THURSDAY, January 27, 2022 (HealthDay News) – Red wine may be a pleasure, but new research suggests it could be a powerful weapon against destruction Parkinson’s disease.
Why? The antioxidants in red wine and fruits such as berries, it could slow the progression of movement disorders, a new study suggests.
According to researchers, people with Parkinson’s disease who eat three or more meals a week eat foods rich in antioxidants so-called. flavonoids they can reduce their chances of dying early compared to people who do not eat as many flavonoid-rich foods.
“Flavonoids are natural components of a plant-based diet, rich in fruits and vegetables. They give different colors to these plants,” said senior researcher Dr. Xiang Gao. He is the director of the Laboratory of Nutrition Epidemiology at the University of Pennsylvania, University Park.
“Adjusting a healthy diet pattern, rich in fruits and vegetables in color, even after a diagnosis of Parkinson’s disease, could slow disease progression and improve survival rates,” he added.
However, the study cannot prove that flavonoids prolong life Parkinson’s patients, only that there may be an association, Gao said.
“In our previous studyPosted in Neurology In 2012, we found that flavonoids could prevent the risk of Parkinson’s disease in the future among those who did not have Parkinson’s disease at baseline, “Gao said.” The current study provides additional evidence of the neuroprotective effects of fruits and vegetables. “
Flavonoids found in some fruits, teas and red wine can pass quickly blood-brain barrier and facilitate oxidation stress, inflammation and atherosclerosis in brainwhich could reduce the impact of Parkinson ‘s disease, the researchers said.
For the study, Gao and colleagues collected data on more than 1,200 people with Parkinson’s disease, with an average age of 72, who had the condition for an average of 33 years. Every four years, patients answered questions about their diet. Specifically, they were asked how often they consume tea, applesberries, oranges and orange juice.
75% of patients died during the study. Of these, 513 died from Parkinson’s, 112 from cardiovascular disease and 69 from cancer.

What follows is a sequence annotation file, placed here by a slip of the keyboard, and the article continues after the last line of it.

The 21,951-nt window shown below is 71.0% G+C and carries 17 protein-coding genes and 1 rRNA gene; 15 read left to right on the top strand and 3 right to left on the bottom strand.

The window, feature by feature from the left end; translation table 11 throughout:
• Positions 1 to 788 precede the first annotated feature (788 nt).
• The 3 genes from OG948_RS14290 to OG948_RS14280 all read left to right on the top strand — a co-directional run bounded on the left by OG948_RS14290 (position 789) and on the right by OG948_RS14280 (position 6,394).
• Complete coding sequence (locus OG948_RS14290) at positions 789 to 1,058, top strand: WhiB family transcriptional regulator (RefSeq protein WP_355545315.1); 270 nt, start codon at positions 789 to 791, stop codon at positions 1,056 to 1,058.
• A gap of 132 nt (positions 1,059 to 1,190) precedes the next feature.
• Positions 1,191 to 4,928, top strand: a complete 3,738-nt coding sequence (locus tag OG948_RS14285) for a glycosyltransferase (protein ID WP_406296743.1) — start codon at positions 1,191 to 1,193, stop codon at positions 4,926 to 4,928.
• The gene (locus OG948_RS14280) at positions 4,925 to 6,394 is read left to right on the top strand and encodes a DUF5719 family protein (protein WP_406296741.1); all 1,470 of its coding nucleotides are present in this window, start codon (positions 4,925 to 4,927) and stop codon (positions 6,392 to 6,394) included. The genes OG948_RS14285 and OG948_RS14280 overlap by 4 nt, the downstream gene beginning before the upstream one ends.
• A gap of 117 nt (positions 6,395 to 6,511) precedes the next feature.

Those whose diets contained the most flavonoids had a 70% higher chance of survival compared to people whose diets included the fewest flavonoids, the researchers found.
The highest intake of flavonoids was about 673 milligrams (mg) per day, and the lowest about 134 mg per day. For reference, strawberries have about 180 mg of flavonoids per 100 gram serving, and apples about 113.
Consumption of flavonoid-rich foods before the development of Parkinson’s disease was associated with a lower risk of dying among men, but not among women, Gao noted. But after Parkinson’s was diagnosed, consuming more flavonoids was associated with a better survival rate for both sexes, he noted.
As for which foods are best, investigators determined that they were the ones they consumed anthocyaninsfound in red wine and berries, had an average of 66% higher survival rate than those who consumed the least amount of anthocyanins.
For the flavonoid flavan-3-ol, found in apples, tea and wine, those who consumed the most had a 69% higher survival rate than those who consumed the least.
While it’s not clear how flavonoids work to improve survival from Parkinson’s disease, adding berries, apples, oranges and tea to your diet can be an easy and low-risk way to improve outcomes, Gao said. He, however, does not advise people who do not drink alcohol to start, but those who do drink might want to switch to red wine, he suggested.
The report was published online Jan. 26 in the journal Neurology.
Dr. Michael Okun, national medical advisor to the Parkinson’s Foundation and director of the Norman Fixel Institute for Neurological Diseases at the University of Florida in Gainesville, said suddenly adding flavonoids to your diet may not be a magic trick to prolong the life of Parkinson’s patients.
“The nature of the data from this study should not be interpreted because people with Parkinson’s disease will live longer if they suddenly change their diet to include flavonoids,” he said. “For example, mixing wine and Parkinson’s disease is not always safe, because it can lead to injuries, usually associated with a fall.”
This is not to say that flavonoids are not good for patients with Parkinson’s disease and may even have special benefits for people with the disease.
“In general, flavonoids are great for your health, and this study builds on the body of literature that supports a potential role in Parkinson’s disease,” Okun said.
Find out more about Parkinson’s disease at the Parkinson’s Foundation.
SOURCES: Xiang Gao, MD, PhD, Professor and Director of the Laboratory for Epidemiology of Nutrition, Pennsylvania State University, University Park, Pa .; Michael Okun, MD, National Medical Advisor, Parkinson’s Foundation, Director of the Norman Fixel Institute of Neurological Diseases, University of Florida, Gainesville, Florida; Neurology, Jan. 26, 2022, online